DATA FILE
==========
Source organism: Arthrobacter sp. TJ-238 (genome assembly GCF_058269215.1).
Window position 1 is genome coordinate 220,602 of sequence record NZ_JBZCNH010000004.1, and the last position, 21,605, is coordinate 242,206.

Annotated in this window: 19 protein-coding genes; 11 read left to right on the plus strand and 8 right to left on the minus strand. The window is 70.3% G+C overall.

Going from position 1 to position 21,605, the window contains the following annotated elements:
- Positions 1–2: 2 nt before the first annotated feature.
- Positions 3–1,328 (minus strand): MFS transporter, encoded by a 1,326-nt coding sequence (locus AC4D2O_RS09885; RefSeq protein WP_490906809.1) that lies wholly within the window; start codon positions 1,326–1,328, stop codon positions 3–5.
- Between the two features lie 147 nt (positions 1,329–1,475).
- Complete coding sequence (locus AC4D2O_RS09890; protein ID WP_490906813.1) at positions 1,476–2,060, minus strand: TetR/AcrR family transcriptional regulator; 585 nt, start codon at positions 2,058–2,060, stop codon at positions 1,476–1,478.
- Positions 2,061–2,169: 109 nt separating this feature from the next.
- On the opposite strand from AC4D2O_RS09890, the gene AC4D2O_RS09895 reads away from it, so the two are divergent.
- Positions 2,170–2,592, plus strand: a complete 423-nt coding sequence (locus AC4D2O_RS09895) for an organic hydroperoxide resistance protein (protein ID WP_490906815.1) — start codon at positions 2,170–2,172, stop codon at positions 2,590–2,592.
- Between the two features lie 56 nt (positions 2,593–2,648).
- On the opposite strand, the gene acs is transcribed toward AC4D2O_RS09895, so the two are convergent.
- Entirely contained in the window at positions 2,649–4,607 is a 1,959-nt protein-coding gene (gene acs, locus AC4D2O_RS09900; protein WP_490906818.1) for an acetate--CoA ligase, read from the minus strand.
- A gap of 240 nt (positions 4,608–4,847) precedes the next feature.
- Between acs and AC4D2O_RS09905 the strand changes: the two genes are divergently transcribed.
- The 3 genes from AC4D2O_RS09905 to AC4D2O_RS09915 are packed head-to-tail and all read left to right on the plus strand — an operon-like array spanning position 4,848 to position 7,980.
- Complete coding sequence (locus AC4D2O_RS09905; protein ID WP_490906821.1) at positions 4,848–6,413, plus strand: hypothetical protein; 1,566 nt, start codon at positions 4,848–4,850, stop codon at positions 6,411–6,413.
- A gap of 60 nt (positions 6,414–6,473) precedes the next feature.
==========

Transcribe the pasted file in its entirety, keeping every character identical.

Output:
Source organism: Arthrobacter sp. TJ-238 (genome assembly GCF_058269215.1).
Window position 1 is genome coordinate 220,602 of sequence record NZ_JBZCNH010000004.1, and the last position, 21,605, is coordinate 242,206.

Annotated in this window: 19 protein-coding genes; 11 read left to right on the plus strand and 8 right to left on the minus strand. The window is 70.3% G+C overall.

Going from position 1 to position 21,605, the window contains the following annotated elements:
- Positions 1–2: 2 nt before the first annotated feature.
- Positions 3–1,328 (minus strand): MFS transporter, encoded by a 1,326-nt coding sequence (locus AC4D2O_RS09885; RefSeq protein WP_490906809.1) that lies wholly within the window; start codon positions 1,326–1,328, stop codon positions 3–5.
- Between the two features lie 147 nt (positions 1,329–1,475).
- Complete coding sequence (locus AC4D2O_RS09890; protein ID WP_490906813.1) at positions 1,476–2,060, minus strand: TetR/AcrR family transcriptional regulator; 585 nt, start codon at positions 2,058–2,060, stop codon at positions 1,476–1,478.
- Positions 2,061–2,169: 109 nt separating this feature from the next.
- On the opposite strand from AC4D2O_RS09890, the gene AC4D2O_RS09895 reads away from it, so the two are divergent.
- Positions 2,170–2,592, plus strand: a complete 423-nt coding sequence (locus AC4D2O_RS09895) for an organic hydroperoxide resistance protein (protein ID WP_490906815.1) — start codon at positions 2,170–2,172, stop codon at positions 2,590–2,592.
- Between the two features lie 56 nt (positions 2,593–2,648).
- On the opposite strand, the gene acs is transcribed toward AC4D2O_RS09895, so the two are convergent.
- Entirely contained in the window at positions 2,649–4,607 is a 1,959-nt protein-coding gene (gene acs, locus AC4D2O_RS09900; protein WP_490906818.1) for an acetate--CoA ligase, read from the minus strand.
- A gap of 240 nt (positions 4,608–4,847) precedes the next feature.
- Between acs and AC4D2O_RS09905 the strand changes: the two genes are divergently transcribed.
- The 3 genes from AC4D2O_RS09905 to AC4D2O_RS09915 are packed head-to-tail and all read left to right on the plus strand — an operon-like array spanning position 4,848 to position 7,980.
- Complete coding sequence (locus AC4D2O_RS09905; protein ID WP_490906821.1) at positions 4,848–6,413, plus strand: hypothetical protein; 1,566 nt, start codon at positions 4,848–4,850, stop codon at positions 6,411–6,413.
- A gap of 60 nt (positions 6,414–6,473) precedes the next feature.